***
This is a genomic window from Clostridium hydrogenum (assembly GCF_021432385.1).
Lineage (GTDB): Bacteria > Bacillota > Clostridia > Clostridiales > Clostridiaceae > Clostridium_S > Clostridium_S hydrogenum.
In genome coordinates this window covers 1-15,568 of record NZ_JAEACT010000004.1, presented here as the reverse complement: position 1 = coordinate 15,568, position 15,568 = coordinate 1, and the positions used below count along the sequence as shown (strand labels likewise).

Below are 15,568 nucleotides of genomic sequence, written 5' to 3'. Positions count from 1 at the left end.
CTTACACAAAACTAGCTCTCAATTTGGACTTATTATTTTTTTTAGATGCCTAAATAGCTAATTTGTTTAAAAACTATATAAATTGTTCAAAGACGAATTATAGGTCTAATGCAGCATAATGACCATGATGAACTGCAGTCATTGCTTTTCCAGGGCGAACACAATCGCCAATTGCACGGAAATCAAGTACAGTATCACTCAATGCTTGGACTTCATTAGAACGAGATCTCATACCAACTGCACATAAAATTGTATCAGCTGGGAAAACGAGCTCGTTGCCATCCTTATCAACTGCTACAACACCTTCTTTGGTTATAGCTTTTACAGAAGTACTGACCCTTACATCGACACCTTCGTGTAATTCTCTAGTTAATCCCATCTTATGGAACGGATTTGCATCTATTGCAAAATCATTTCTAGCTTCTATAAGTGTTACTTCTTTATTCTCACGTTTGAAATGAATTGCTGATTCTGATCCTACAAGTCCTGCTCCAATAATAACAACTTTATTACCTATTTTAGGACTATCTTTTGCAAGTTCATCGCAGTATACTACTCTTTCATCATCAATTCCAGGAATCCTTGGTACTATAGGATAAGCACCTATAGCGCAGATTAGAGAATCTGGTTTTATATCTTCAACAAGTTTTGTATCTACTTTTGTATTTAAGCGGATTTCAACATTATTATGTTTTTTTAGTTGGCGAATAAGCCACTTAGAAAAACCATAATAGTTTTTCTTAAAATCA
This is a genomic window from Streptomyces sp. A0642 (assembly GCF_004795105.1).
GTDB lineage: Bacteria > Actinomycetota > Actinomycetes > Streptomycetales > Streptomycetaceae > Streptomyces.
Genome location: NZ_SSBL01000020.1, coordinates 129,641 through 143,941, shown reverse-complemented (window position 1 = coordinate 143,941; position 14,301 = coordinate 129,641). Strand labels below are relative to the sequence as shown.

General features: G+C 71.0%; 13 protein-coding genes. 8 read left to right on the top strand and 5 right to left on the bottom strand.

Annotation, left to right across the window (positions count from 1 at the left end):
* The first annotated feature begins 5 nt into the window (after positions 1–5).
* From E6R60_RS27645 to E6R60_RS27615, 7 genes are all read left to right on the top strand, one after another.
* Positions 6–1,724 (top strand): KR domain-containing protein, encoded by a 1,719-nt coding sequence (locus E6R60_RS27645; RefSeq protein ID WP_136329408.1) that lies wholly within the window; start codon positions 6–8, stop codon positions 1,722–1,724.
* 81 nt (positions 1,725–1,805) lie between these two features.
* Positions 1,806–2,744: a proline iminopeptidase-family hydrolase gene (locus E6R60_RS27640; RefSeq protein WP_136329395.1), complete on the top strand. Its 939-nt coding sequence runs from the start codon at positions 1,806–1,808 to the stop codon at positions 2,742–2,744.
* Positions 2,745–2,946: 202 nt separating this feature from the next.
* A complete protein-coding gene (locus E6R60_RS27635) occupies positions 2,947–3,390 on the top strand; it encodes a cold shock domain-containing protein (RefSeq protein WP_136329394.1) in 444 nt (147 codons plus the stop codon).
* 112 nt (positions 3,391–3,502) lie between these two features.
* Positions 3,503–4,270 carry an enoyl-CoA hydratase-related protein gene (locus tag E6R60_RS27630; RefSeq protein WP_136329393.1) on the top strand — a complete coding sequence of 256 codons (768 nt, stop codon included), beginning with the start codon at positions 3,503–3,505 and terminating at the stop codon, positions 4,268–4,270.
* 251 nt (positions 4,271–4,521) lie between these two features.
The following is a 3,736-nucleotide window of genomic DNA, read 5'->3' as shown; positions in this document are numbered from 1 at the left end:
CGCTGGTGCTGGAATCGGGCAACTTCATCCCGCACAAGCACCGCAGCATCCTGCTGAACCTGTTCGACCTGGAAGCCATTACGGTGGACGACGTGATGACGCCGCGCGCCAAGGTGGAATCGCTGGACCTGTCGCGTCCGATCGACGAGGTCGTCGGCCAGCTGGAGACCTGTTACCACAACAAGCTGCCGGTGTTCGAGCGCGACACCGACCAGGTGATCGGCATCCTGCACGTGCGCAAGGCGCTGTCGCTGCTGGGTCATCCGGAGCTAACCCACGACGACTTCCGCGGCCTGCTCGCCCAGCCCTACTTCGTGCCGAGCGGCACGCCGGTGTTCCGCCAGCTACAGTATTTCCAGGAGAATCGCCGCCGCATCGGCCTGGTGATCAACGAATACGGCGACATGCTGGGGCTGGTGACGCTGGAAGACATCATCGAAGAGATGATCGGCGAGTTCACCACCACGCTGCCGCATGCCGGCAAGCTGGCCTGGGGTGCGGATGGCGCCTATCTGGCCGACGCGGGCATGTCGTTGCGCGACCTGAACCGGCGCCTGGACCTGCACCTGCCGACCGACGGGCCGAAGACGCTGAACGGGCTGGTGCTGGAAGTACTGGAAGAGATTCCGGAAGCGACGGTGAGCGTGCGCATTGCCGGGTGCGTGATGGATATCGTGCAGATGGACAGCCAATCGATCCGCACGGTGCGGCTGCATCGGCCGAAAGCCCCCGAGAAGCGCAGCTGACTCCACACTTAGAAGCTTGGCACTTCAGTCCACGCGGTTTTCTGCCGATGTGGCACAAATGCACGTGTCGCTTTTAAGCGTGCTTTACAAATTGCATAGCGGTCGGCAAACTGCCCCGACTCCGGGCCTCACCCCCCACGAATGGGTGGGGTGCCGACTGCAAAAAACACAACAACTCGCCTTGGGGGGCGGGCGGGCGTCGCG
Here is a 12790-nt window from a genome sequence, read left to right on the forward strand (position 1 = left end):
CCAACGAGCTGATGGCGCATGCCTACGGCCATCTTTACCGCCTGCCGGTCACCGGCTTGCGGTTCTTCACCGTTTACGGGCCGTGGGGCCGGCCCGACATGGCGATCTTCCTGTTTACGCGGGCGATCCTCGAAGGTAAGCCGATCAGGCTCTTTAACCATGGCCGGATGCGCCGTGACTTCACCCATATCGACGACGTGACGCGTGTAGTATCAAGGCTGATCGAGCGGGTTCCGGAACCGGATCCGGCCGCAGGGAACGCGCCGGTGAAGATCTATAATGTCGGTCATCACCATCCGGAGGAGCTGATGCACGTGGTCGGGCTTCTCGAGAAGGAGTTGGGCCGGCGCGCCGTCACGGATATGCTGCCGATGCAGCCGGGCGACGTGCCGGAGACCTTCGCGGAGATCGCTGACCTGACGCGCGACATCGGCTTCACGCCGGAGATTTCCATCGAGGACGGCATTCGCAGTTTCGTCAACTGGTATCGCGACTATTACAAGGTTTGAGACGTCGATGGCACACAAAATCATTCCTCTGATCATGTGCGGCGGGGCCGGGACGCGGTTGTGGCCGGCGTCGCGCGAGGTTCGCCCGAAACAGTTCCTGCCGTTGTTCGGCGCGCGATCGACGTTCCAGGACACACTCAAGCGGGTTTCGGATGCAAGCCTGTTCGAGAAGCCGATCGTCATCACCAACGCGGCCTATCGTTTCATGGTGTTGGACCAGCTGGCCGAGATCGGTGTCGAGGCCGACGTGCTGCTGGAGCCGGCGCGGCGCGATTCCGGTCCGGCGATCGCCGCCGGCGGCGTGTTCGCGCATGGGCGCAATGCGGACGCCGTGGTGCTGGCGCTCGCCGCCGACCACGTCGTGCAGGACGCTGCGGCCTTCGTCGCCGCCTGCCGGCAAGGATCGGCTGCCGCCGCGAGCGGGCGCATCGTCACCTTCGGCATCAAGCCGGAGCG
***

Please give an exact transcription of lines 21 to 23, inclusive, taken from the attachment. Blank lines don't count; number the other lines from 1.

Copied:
The following is a 3,736-nucleotide window of genomic DNA, read 5'->3' as shown; positions in this document are numbered from 1 at the left end:
CGCTGGTGCTGGAATCGGGCAACTTCATCCCGCACAAGCACCGCAGCATCCTGCTGAACCTGTTCGACCTGGAAGCCATTACGGTGGACGACGTGATGACGCCGCGCGCCAAGGTGGAATCGCTGGACCTGTCGCGTCCGATCGACGAGGTCGTCGGCCAGCTGGAGACCTGTTACCACAACAAGCTGCCGGTGTTCGAGCGCGACACCGACCAGGTGATCGGCATCCTGCACGTGCGCAAGGCGCTGTCGCTGCTGGGTCATCCGGAGCTAACCCACGACGACTTCCGCGGCCTGCTCGCCCAGCCCTACTTCGTGCCGAGCGGCACGCCGGTGTTCCGCCAGCTACAGTATTTCCAGGAGAATCGCCGCCGCATCGGCCTGGTGATCAACGAATACGGCGACATGCTGGGGCTGGTGACGCTGGAAGACATCATCGAAGAGATGATCGGCGAGTTCACCACCACGCTGCCGCATGCCGGCAAGCTGGCCTGGGGTGCGGATGGCGCCTATCTGGCCGACGCGGGCATGTCGTTGCGCGACCTGAACCGGCGCCTGGACCTGCACCTGCCGACCGACGGGCCGAAGACGCTGAACGGGCTGGTGCTGGAAGTACTGGAAGAGATTCCGGAAGCGACGGTGAGCGTGCGCATTGCCGGGTGCGTGATGGATATCGTGCAGATGGACAGCCAATCGATCCGCACGGTGCGGCTGCATCGGCCGAAAGCCCCCGAGAAGCGCAGCTGACTCCACACTTAGAAGCTTGGCACTTCAGTCCACGCGGTTTTCTGCCGATGTGGCACAAATGCACGTGTCGCTTTTAAGCGTGCTTTACAAATTGCATAGCGGTCGGCAAACTGCCCCGACTCCGGGCCTCACCCCCCACGAATGGGTGGGGTGCCGACTGCAAAAAACACAACAACTCGCCTTGGGGGGCGGGCGGGCGTCGCG
Here is a 12790-nt window from a genome sequence, read left to right on the forward strand (position 1 = left end):